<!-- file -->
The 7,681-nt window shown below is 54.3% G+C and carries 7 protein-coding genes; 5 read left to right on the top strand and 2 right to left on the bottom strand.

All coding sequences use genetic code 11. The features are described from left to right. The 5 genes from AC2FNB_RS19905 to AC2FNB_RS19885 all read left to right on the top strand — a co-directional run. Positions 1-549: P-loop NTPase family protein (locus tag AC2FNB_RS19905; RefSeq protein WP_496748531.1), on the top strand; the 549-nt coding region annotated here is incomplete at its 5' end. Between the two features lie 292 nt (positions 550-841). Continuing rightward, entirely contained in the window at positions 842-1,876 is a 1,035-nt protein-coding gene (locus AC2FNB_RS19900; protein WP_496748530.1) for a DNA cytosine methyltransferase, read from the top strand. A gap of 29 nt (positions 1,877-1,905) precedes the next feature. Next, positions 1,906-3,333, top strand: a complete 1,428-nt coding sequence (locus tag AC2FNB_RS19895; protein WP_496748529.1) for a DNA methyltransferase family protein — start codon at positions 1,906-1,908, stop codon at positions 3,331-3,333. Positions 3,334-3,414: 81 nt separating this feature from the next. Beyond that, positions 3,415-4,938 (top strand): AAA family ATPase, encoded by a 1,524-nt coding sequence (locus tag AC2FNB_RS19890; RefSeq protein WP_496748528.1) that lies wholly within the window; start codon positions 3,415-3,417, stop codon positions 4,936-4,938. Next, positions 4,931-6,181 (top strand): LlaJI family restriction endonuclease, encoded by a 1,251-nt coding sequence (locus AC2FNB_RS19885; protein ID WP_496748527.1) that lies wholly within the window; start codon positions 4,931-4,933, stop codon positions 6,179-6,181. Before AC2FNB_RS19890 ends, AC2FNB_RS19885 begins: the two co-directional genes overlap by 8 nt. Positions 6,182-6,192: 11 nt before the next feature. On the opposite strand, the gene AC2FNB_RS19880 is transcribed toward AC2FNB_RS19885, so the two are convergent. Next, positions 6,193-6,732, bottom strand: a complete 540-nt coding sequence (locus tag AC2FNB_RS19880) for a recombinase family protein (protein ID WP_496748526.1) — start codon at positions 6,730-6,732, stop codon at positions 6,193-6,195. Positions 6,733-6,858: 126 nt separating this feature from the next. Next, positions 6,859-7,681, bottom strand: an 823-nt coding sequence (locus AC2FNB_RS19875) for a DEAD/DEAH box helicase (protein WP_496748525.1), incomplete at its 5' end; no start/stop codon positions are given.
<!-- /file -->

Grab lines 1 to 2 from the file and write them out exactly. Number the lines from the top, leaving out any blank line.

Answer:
The 7,681-nt window shown below is 54.3% G+C and carries 7 protein-coding genes; 5 read left to right on the top strand and 2 right to left on the bottom strand.

All coding sequences use genetic code 11. The features are described from left to right. The 5 genes from AC2FNB_RS19905 to AC2FNB_RS19885 all read left to right on the top strand — a co-directional run. Positions 1-549: P-loop NTPase family protein (locus tag AC2FNB_RS19905; RefSeq protein WP_496748531.1), on the top strand; the 549-nt coding region annotated here is incomplete at its 5' end. Between the two features lie 292 nt (positions 550-841). Continuing rightward, entirely contained in the window at positions 842-1,876 is a 1,035-nt protein-coding gene (locus AC2FNB_RS19900; protein WP_496748530.1) for a DNA cytosine methyltransferase, read from the top strand. A gap of 29 nt (positions 1,877-1,905) precedes the next feature. Next, positions 1,906-3,333, top strand: a complete 1,428-nt coding sequence (locus tag AC2FNB_RS19895; protein WP_496748529.1) for a DNA methyltransferase family protein — start codon at positions 1,906-1,908, stop codon at positions 3,331-3,333. Positions 3,334-3,414: 81 nt separating this feature from the next. Beyond that, positions 3,415-4,938 (top strand): AAA family ATPase, encoded by a 1,524-nt coding sequence (locus tag AC2FNB_RS19890; RefSeq protein WP_496748528.1) that lies wholly within the window; start codon positions 3,415-3,417, stop codon positions 4,936-4,938. Next, positions 4,931-6,181 (top strand): LlaJI family restriction endonuclease, encoded by a 1,251-nt coding sequence (locus AC2FNB_RS19885; protein ID WP_496748527.1) that lies wholly within the window; start codon positions 4,931-4,933, stop codon positions 6,179-6,181. Before AC2FNB_RS19890 ends, AC2FNB_RS19885 begins: the two co-directional genes overlap by 8 nt. Positions 6,182-6,192: 11 nt before the next feature. On the opposite strand, the gene AC2FNB_RS19880 is transcribed toward AC2FNB_RS19885, so the two are convergent. Next, positions 6,193-6,732, bottom strand: a complete 540-nt coding sequence (locus tag AC2FNB_RS19880) for a recombinase family protein (protein ID WP_496748526.1) — start codon at positions 6,730-6,732, stop codon at positions 6,193-6,195. Positions 6,733-6,858: 126 nt separating this feature from the next. Next, positions 6,859-7,681, bottom strand: an 823-nt coding sequence (locus AC2FNB_RS19875) for a DEAD/DEAH box helicase (protein WP_496748525.1), incomplete at its 5' end; no start/stop codon positions are given.